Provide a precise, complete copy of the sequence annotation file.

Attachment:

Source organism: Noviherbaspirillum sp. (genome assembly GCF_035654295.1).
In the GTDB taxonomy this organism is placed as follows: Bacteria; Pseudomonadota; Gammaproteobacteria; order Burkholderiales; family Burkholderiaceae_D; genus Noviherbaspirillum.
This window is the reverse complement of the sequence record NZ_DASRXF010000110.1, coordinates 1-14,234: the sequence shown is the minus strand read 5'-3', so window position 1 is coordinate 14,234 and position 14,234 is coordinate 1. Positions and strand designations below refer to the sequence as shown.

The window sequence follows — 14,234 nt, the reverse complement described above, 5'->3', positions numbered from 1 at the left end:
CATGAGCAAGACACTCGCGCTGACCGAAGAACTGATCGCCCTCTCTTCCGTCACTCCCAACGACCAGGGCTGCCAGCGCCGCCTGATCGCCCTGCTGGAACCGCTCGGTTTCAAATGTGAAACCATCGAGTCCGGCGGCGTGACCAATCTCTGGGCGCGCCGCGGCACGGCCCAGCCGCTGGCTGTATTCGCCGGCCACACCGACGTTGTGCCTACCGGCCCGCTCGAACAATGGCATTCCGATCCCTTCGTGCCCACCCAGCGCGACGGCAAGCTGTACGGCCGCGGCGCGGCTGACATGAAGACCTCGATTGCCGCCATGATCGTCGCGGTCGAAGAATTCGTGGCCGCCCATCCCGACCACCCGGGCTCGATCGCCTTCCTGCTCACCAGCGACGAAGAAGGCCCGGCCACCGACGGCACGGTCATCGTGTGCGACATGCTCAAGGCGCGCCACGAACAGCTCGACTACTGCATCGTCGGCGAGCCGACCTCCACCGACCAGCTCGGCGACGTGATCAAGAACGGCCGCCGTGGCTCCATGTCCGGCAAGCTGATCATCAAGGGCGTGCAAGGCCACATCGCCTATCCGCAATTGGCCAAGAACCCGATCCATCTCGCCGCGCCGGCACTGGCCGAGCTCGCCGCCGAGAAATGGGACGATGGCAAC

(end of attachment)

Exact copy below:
Source organism: Noviherbaspirillum sp. (genome assembly GCF_035654295.1).
In the GTDB taxonomy this organism is placed as follows: Bacteria; Pseudomonadota; Gammaproteobacteria; order Burkholderiales; family Burkholderiaceae_D; genus Noviherbaspirillum.
This window is the reverse complement of the sequence record NZ_DASRXF010000110.1, coordinates 1-14,234: the sequence shown is the minus strand read 5'-3', so window position 1 is coordinate 14,234 and position 14,234 is coordinate 1. Positions and strand designations below refer to the sequence as shown.

The window sequence follows — 14,234 nt, the reverse complement described above, 5'->3', positions numbered from 1 at the left end:
CATGAGCAAGACACTCGCGCTGACCGAAGAACTGATCGCCCTCTCTTCCGTCACTCCCAACGACCAGGGCTGCCAGCGCCGCCTGATCGCCCTGCTGGAACCGCTCGGTTTCAAATGTGAAACCATCGAGTCCGGCGGCGTGACCAATCTCTGGGCGCGCCGCGGCACGGCCCAGCCGCTGGCTGTATTCGCCGGCCACACCGACGTTGTGCCTACCGGCCCGCTCGAACAATGGCATTCCGATCCCTTCGTGCCCACCCAGCGCGACGGCAAGCTGTACGGCCGCGGCGCGGCTGACATGAAGACCTCGATTGCCGCCATGATCGTCGCGGTCGAAGAATTCGTGGCCGCCCATCCCGACCACCCGGGCTCGATCGCCTTCCTGCTCACCAGCGACGAAGAAGGCCCGGCCACCGACGGCACGGTCATCGTGTGCGACATGCTCAAGGCGCGCCACGAACAGCTCGACTACTGCATCGTCGGCGAGCCGACCTCCACCGACCAGCTCGGCGACGTGATCAAGAACGGCCGCCGTGGCTCCATGTCCGGCAAGCTGATCATCAAGGGCGTGCAAGGCCACATCGCCTATCCGCAATTGGCCAAGAACCCGATCCATCTCGCCGCGCCGGCACTGGCCGAGCTCGCCGCCGAGAAATGGGACGATGGCAAC